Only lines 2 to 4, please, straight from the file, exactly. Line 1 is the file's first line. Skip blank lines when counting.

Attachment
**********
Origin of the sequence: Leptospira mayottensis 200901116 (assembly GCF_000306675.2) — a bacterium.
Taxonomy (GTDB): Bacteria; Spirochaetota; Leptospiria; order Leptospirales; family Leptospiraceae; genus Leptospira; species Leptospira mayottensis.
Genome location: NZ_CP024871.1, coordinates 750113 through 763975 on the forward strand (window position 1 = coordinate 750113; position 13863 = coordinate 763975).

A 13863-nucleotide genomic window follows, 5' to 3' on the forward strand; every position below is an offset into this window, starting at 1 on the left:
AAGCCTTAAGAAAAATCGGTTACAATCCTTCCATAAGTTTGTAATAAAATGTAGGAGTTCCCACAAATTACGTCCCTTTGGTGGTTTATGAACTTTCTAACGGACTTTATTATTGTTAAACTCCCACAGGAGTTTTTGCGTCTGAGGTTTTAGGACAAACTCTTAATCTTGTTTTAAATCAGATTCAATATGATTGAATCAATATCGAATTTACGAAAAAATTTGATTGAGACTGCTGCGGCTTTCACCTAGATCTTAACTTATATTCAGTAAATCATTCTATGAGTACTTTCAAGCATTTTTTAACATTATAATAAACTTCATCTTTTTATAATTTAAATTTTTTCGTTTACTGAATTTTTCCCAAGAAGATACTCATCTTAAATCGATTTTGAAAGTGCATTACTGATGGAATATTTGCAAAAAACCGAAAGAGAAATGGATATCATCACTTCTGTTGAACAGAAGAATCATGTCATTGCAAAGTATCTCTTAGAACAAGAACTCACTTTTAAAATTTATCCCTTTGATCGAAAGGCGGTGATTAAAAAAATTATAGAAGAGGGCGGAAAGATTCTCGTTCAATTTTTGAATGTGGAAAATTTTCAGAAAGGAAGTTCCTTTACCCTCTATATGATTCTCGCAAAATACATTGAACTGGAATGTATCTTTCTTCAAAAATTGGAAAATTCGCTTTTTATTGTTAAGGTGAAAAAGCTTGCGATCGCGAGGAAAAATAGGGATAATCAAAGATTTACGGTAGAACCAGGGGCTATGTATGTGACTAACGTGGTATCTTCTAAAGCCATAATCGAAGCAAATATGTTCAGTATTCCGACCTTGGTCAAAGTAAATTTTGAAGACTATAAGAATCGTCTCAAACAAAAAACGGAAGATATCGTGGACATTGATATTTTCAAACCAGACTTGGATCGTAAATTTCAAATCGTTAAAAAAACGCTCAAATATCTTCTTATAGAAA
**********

Taxonomy (GTDB): Bacteria; Spirochaetota; Leptospiria; order Leptospirales; family Leptospiraceae; genus Leptospira; species Leptospira mayottensis.
Genome location: NZ_CP024871.1, coordinates 750113 through 763975 on the forward strand (window position 1 = coordinate 750113; position 13863 = coordinate 763975).

A 13863-nucleotide genomic window follows, 5' to 3' on the forward strand; every position below is an offset into this window, starting at 1 on the left: